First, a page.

A libertarian legal advocacy group has thrown its weight behind the effort to recall Pierce County Assessor-Treasurer Dale Washam.
The Washington chapter of the Institute for Justice of Arlington, Va., filed a complaint in federal court Tuesday, seeking to overturn a state law limiting individual contributions to recall campaigns.
The complaint targets the state Public Disclosure Commission, Washington’s campaign-finance enforcer.
“This is not just about the Recall Dale Washam Committee,” attorney Bill Maurer said Tuesday in a meeting with The News Tribune’s editorial board. “It’s about the next Dale Washam.”
If successful, the complaint would allow the campaign led by Puyallup resident Robin Farris to accept more money from individual contributors. To date, the campaign has raised about $20,817.
Maurer, executive director of the institute’s state chapter, has argued similar campaign-finance cases in Washington and Arizona.
State law caps individual contributions to recall campaigns at $800. Only political parties are exempt from the limit. The complaint contends the cap is unconstitutional.
If the legal process follows the course envisioned by Maurer, the practical outcome would be swift.
“As expedited as we can get it,” Maurer said. He hopes the legal decisions will occur “within the next few weeks.”
The lawsuit seeks an immediate injunction that would bar the PDC from enforcing contribution limits. If granted, the injunction would allow the recall campaign to accept individual contributions greater than $800.
A recall campaign is classified as a “ballot proposition” under state law. Maurer noted that statewide initiatives and referenda, also classified as ballot propositions, are not subject to the same contribution limits as recalls.
“Due to the special nature of recall campaigns, you have to do a lot of stuff,” Maurer said. “It’s something the state says you have to litigate.”
Maurer was referring to the requirements of recall law and a continuing debate over the free legal services Farris has received from a pair of local attorneys. By law, recall petitioners must file documents in court.
Farris filed her petition against Washam on Oct. 29. In December, Superior Court Judge Thomas Felnagle approved the petition. Washam appealed that finding to the Washington State Supreme Court. The high court approved the petition March 4, giving Farris the green light to collect signatures.
Throughout the process, attorneys Tom Oldfield and Jeff Helsdon assisted Farris at no cost. Their services were listed as in-kind contributions worth almost $20,000. The PDC ruled that the services counted as individual contributions, blowing past the state cap.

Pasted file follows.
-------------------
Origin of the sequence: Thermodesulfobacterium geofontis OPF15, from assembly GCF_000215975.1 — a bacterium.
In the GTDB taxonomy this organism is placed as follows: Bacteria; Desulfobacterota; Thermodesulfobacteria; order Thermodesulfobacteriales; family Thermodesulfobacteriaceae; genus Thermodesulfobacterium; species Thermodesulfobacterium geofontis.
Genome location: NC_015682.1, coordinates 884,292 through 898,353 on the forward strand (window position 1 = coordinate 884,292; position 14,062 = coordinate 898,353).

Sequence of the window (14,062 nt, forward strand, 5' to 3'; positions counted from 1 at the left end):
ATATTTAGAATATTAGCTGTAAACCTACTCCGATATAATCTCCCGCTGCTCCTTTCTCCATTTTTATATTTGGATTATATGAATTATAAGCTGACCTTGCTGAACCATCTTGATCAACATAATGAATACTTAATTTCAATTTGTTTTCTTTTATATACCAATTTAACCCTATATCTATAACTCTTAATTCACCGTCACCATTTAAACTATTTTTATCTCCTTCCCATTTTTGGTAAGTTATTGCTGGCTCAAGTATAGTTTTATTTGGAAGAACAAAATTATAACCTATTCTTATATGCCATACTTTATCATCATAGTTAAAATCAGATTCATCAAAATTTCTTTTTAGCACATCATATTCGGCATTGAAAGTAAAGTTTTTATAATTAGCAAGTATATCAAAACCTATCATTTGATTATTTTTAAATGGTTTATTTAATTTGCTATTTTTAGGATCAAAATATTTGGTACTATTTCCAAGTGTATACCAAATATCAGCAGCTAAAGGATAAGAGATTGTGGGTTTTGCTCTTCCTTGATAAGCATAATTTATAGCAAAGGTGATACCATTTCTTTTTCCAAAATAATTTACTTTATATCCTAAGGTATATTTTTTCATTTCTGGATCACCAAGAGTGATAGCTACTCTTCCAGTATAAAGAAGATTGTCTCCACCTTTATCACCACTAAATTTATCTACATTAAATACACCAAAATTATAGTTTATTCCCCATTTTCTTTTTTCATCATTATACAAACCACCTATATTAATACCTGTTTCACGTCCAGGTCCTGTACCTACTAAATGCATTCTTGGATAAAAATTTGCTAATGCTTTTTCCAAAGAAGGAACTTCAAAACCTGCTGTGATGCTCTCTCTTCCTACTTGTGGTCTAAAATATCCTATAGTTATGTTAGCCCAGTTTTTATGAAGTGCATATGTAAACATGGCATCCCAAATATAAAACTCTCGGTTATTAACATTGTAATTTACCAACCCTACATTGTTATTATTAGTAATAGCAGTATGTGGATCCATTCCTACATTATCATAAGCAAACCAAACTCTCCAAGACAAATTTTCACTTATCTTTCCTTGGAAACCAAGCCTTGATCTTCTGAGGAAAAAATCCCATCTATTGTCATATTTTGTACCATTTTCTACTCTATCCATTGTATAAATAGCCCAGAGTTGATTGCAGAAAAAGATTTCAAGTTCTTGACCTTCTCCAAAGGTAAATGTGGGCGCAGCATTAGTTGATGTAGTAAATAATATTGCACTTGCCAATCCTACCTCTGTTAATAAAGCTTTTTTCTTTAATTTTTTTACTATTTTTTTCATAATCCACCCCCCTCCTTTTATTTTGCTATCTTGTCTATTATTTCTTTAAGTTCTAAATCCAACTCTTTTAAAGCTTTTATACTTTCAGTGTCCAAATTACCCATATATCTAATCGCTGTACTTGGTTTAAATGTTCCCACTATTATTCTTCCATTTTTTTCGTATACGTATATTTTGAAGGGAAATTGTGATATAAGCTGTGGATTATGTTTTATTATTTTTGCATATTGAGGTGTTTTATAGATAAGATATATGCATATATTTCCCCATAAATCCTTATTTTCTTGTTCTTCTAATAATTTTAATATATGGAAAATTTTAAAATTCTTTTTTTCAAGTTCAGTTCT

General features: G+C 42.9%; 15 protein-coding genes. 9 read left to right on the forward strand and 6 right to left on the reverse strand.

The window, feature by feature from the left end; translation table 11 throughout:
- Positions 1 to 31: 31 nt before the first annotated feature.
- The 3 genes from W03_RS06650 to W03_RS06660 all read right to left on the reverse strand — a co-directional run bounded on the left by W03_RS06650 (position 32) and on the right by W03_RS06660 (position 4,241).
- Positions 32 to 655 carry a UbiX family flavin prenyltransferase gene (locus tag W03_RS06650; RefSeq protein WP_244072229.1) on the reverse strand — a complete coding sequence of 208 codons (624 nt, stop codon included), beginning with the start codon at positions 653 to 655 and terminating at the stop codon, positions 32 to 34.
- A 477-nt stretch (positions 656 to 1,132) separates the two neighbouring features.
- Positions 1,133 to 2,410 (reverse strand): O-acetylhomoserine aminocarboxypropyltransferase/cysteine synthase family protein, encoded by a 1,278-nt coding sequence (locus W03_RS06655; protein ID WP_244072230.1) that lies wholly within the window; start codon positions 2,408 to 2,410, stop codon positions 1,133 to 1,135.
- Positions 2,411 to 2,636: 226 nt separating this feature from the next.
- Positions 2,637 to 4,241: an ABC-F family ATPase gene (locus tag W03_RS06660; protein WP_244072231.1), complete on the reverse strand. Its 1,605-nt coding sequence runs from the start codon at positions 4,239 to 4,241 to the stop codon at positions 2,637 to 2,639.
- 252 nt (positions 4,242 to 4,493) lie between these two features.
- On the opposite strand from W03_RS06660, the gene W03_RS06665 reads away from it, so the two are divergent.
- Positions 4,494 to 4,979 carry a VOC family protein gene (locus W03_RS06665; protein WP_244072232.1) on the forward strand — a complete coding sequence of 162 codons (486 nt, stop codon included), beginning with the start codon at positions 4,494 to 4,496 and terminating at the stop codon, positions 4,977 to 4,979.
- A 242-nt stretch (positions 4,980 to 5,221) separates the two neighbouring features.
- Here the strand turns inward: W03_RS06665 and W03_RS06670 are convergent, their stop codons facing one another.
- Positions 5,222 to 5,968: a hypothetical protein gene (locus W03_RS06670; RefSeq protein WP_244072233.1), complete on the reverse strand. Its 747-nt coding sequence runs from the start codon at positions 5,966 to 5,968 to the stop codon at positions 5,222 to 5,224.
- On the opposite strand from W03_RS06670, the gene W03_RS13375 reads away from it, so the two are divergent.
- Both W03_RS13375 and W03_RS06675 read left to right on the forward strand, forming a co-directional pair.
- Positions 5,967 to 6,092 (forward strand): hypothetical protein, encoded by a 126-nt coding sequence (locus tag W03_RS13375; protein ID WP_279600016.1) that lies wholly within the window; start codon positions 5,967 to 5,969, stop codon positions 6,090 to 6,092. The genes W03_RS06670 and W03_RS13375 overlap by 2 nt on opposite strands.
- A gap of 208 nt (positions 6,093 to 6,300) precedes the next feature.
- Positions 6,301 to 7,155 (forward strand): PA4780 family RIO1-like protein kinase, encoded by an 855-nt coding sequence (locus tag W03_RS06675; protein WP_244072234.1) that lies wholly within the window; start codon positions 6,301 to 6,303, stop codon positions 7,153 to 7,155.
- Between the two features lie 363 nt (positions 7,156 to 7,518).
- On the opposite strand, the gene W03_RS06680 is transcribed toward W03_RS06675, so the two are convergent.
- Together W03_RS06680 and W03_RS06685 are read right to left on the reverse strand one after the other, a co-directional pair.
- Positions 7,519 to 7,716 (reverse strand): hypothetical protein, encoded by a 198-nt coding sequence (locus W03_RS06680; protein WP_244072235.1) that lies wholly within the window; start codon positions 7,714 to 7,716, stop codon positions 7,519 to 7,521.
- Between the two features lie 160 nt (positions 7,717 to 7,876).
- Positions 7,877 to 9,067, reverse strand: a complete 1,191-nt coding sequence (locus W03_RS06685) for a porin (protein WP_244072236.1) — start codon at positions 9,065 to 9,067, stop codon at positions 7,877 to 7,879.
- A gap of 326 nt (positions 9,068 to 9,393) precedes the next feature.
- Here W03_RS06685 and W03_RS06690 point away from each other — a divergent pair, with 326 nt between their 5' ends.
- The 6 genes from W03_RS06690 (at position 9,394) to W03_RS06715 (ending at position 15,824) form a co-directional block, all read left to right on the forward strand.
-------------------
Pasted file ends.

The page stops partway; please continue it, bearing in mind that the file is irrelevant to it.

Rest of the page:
Initially, the PDC suggested Farris should raise money to repay her lawyers, who didn’t want any payment. In April, the PDC backed away from the idea, and settled for a $250 fine.
The new federal complaint is the second legal challenge tied to the Washam recall campaign. In February, U.S. District Court Judge Benjamin Settle handed Farris a victory, overturning a state ban on the use of paid signature-gatherers in recall campaigns.
To bring a recall election to the ballot, Farris must collect 65,495 signatures by early September. Relying chiefly on volunteers, she has collected 26,217 signatures over the past three months. Some of those signatures came from a paid advertisement Farris inserted in The News Tribune last month, at a cost of $5,443.
Farris expects to hire paid signature-gatherers to raise her totals. A favorable ruling in the complaint filed by the Institute for Justice would pave the way for that effort, she said.
She had hoped to reach her goal solely with volunteers, she said Tuesday, but she now says it’s unrealistic.
“It’s going to be a hard pill to swallow for some people,” Farris said. “But you know what? Signature-gathering is really difficult.”
Farris’ concerns echo those of the man she hopes to oust from office.
Between 1994 and 2005, Washam tried and failed five times to recall opponents who had defeated him in elections. He regularly complained that state laws made recall too difficult – “virtually impossible,” he said in 2001.
Outside the frame of recall, Washam bridled at signature-gathering requirements tied to local referendums. In 1991, he tried to gather signatures for a referendum to repeal a county license-tab fee.
The effort failed; Washam complained that the number of signatures required by law was too high. He sued the county on that basis without success.
Sean Robinson: 253-597-8486